We’re back with part two of our deep dive into the “MHP bubble”. You can read Part 1 of our take, here. Read on for our latest contributions to the subject!
Let’s start by noting that MHPs aren’t the only areas affected by the bubble. We’re seeing other residential, agency, asset-class lending areas put caveats on loans relating to evictions and tenant rights. As this starts to further penetrate our industry, it could set things up to go sideways but again super high demand and very tight supply should moderate most of the impact from this. You as a park owner will need to really pay attention to the vetting of your tenants to make sure they can cover rent and abide by the park rules and regs before moving them in.
More Curveballs For The MHP
Lending is really the life blood of our industry. It’s responsible for a number of different outcomes. The excessive growth in pricing, cap rate and yield compression in the last 3 years is partly due to easier access lending. Putting a stronghold on this outlet could spell big problems for park owners.
The 1031 going away would also be challenging. This would, in effect, discourage sellers from selling. They’d be incentivized to simply recapitalize through a refinance instead of a sale on account of tax gains. Don’t start panicking yet, though. As of today, it’s looking like congress is going to back off on removing the 1031. We can rest a little easier knowing it’s going to stick around a little while longer.
The Impact Of National Law
Luckily, we seem to be safe from some of the more dire possible curveballs. Still, it’s good to discuss them, just in case. One example would be efforts towards adding more regulation to our industry. Imagine if some national law came into play about tenant rights relating to MH.
Even though we aren’t subsidized by any government, there’s a chance we’ll be seeing more regulations from the government. That may prove to push certain buyers out. This is still not as likely to happen, but it’s worth staying abreast of.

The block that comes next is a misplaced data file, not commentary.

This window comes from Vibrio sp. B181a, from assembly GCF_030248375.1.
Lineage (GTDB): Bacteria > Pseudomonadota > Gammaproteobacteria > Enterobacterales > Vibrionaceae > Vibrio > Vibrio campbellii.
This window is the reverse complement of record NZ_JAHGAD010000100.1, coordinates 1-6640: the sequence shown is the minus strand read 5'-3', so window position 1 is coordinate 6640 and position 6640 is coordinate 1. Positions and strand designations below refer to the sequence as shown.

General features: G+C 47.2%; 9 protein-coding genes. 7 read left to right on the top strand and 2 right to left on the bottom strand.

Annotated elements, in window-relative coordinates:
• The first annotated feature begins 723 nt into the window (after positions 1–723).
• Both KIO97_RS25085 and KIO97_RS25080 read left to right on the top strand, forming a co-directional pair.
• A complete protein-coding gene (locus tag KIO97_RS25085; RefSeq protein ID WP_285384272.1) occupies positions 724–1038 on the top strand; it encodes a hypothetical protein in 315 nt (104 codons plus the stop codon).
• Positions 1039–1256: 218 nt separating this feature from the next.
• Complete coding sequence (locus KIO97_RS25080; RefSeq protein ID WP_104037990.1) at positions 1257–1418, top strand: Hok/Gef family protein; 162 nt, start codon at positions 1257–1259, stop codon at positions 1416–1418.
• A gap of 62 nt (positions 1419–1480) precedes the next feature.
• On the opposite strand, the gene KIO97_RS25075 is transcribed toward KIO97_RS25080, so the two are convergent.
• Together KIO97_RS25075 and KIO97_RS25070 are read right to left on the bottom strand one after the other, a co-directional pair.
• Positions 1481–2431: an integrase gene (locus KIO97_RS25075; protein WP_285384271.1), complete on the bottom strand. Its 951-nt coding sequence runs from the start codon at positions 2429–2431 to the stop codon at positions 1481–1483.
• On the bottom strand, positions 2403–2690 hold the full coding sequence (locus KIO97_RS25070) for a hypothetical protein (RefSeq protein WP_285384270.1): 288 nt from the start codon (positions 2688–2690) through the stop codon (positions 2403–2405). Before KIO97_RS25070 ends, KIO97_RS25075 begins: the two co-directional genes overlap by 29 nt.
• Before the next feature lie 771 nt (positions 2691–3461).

Are Restrictions 100% Bad?
Let’s say more restrictions do occur, though. Does that mean it’s an automatic bad thing? Not if we’re to take New York and California as examples. These are areas with already very high restrictions. They are still trading at a high velocity after some of the newer, more restrictive laws came into place, but it did take a year or two for the dust to settle while investors learned the new rules to invest in those states. Cap rates and pricing did decompress significantly for those states in the beginning but have since returned to aggressive levels as the more sophisticated investors learned to navigate the new rules.
Like in most cases, intelligent buyers will figure out how to navigate the space. They’ll be just as successful but now with a less buyers in those markets for good inventory. Less competition, likely meaning more success.
The Mobile Home Park Expert
Even more considerations face the industry as the MHP bubble progresses. Take the constraint on manufactured housing itself. This is causing decompression in the yield, due to longer delivery times all around. Right now, it takes 12-18 months to get a home ordered and online. Historically, you could have it ordered, had it online, and sold within a matter of a few months.
Without corrections for things like this, pricing will likely continue to slow its upward trajectory and may even stall pricing as the manufacturing bottleneck tries to correct itself. Still, it would take each of the factors covered today combined to lead us into a true downward spiral. And as stated, it’s pretty unlikely – thanks to the supply/demand curve which is heavily weighted in the owners favor. We only want to keep our readers prepared! For information or questions about the industry, reach out to us today!